- Mobile device management. This is a category of technology-enabled capabilities that allow organizations to establish control and policy enforcement over decentralized devices. Ideally, employees are only permitted to use company-issued devices that are equipped with mobile device management (MDM) software. If personal devices are allowed, employees should be required to install the MDM tool and submit to the acceptable use policy that acknowledges the organization may have control over the device if/when it is used for company business or to store company information.
- Employee training. Ultimately, compliance is about shaping behavior and managing a change in culture. Even with strong policies, firewalls, monitoring tools and MDM, there will always be a risk of employees installing apps and taking shortcuts that make their work more efficient. This is why it’s critical to address the human element in this issue by raising awareness about the risks. Most employees want to do the right thing and simply need the education and training to understand how the organization may become exposed through improper app use, information sharing and mixing of personal and corporate data. Organizations can establish trainings around policies and compliance. This can include providing instructions for how, when and why employees should transfer information and documents shared via messaging apps to a records repository for proper storage.
- Enable a multi-channel approach. This is a concept through which an employee can begin a conversation or a relationship in one channel, such as a messaging application, but shift that to another channel, such as company email, when confidential or sensitive information comes into play. Using this approach, employees will have the flexibility to communicate using convenient tools such as WhatsApp, but ensure compliance by formalizing communications in follow-up emails, or capturing documentation by creating and storing a screenshot or report of conversations so that the organization has access to it. While this may create extra steps for some employees, it is a worthwhile task to help maintain a strong corporate posture in terms of information governance, data protection and compliance.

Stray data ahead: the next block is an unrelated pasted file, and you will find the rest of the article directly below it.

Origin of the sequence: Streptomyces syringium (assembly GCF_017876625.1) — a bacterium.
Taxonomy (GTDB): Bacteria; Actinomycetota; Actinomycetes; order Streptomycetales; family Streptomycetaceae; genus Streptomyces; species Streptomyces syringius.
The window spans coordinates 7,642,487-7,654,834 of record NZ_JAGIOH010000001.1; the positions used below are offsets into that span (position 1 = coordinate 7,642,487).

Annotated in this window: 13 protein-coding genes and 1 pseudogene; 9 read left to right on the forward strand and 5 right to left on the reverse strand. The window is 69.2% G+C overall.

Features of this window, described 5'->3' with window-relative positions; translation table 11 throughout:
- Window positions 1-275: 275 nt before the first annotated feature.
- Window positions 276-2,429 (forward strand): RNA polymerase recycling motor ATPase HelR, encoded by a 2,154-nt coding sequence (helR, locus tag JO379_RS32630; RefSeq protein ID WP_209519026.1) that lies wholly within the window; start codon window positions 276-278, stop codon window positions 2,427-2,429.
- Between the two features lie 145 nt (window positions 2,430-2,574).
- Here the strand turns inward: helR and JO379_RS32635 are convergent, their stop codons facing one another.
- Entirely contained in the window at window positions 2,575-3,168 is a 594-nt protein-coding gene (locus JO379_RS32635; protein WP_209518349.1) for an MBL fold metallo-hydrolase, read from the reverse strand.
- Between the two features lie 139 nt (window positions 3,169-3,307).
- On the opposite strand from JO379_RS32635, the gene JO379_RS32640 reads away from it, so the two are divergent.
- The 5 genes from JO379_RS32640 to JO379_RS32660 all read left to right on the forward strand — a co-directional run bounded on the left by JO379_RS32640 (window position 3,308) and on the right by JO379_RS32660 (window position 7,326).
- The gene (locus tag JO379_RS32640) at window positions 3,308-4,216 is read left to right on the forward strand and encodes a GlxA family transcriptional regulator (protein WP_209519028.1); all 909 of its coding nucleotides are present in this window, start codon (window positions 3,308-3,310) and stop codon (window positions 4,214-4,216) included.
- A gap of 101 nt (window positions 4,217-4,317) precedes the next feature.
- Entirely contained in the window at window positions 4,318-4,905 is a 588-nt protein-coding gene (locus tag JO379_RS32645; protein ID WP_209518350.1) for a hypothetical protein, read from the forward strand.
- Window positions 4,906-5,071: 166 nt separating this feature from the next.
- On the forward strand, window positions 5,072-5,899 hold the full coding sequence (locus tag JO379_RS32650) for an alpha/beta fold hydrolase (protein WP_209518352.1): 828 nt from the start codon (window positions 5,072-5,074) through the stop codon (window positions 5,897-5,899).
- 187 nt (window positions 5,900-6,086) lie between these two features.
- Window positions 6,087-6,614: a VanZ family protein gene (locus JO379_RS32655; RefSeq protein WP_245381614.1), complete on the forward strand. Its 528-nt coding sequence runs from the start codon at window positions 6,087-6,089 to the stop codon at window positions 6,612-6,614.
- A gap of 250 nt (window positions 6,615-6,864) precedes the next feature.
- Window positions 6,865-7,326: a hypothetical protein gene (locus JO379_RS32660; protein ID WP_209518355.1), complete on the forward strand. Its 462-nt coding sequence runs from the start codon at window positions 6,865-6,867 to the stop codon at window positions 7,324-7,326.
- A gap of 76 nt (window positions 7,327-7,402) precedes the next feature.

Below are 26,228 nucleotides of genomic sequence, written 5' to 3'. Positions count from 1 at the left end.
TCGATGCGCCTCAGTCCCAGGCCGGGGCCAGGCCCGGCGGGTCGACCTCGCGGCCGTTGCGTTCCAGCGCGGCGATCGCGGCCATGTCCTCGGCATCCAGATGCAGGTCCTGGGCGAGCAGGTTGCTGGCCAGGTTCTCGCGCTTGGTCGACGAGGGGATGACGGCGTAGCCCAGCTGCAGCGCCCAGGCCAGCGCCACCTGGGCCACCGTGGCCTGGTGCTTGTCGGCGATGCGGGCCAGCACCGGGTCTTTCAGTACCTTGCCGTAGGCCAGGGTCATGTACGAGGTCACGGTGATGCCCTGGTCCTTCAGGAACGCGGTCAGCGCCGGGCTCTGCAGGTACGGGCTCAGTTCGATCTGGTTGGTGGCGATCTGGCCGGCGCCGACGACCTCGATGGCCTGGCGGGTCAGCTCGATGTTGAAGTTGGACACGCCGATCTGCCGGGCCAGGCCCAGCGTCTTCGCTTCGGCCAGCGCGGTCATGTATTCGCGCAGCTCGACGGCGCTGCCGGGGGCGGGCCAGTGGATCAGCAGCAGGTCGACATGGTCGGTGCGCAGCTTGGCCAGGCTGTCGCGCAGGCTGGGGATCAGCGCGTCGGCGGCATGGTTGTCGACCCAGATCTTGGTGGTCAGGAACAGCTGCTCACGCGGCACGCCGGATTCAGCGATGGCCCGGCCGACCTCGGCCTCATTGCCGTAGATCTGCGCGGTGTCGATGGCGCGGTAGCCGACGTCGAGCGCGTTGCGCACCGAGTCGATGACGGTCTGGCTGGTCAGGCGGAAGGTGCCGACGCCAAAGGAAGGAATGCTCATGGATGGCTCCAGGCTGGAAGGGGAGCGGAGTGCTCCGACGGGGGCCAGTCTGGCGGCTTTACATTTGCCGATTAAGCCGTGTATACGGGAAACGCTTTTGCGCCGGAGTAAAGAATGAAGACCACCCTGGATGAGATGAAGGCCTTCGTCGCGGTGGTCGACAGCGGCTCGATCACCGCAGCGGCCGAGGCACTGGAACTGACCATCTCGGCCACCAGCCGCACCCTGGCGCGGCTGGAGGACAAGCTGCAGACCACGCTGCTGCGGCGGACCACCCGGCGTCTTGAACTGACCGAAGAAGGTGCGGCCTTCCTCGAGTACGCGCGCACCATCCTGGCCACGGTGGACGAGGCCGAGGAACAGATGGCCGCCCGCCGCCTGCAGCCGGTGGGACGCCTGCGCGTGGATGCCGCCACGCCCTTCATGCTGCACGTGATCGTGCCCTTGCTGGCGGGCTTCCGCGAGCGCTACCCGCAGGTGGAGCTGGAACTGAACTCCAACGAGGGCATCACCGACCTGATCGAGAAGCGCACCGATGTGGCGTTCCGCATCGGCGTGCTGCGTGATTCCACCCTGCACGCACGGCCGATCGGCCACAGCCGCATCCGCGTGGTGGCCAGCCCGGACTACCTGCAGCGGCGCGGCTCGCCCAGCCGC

- Define parameters and standards ahead of regulatory guidance. In addition to addressing internal disruption, organizations must also prepare for how external factors and regulations may impact their ability to innovate and embrace or govern technological advances. Working across industry to set standards may help mitigate exposure of surprise regulations, sudden enforcement actions or penalty due to the lack of regulation. More specifically, when innovation is moving quickly, late advent of regulations can result in regulations that are no longer relevant to the treatment of the technology advancement. When key industry players take joint action to self-regulate, they can provide timely and useful guidance to define the environment and guide discussions in the development of new laws.
Businesses are undergoing unprecedented and rapid digital transformation. This shift is creating a landscape in which the use of apps in the workplace is becoming mostly unavoidable. Legal and compliance teams must acknowledge these new risks, accept them and establish ways to mitigate them. With a mindset that prioritizes healthy balance, teams can support agility within their business as well as establish meaningful and necessary control over sensitive information.
The views expressed herein are those of the author(s) and not necessarily the views of FTI Consulting, its management, its subsidiaries, its affiliates, or its other professionals.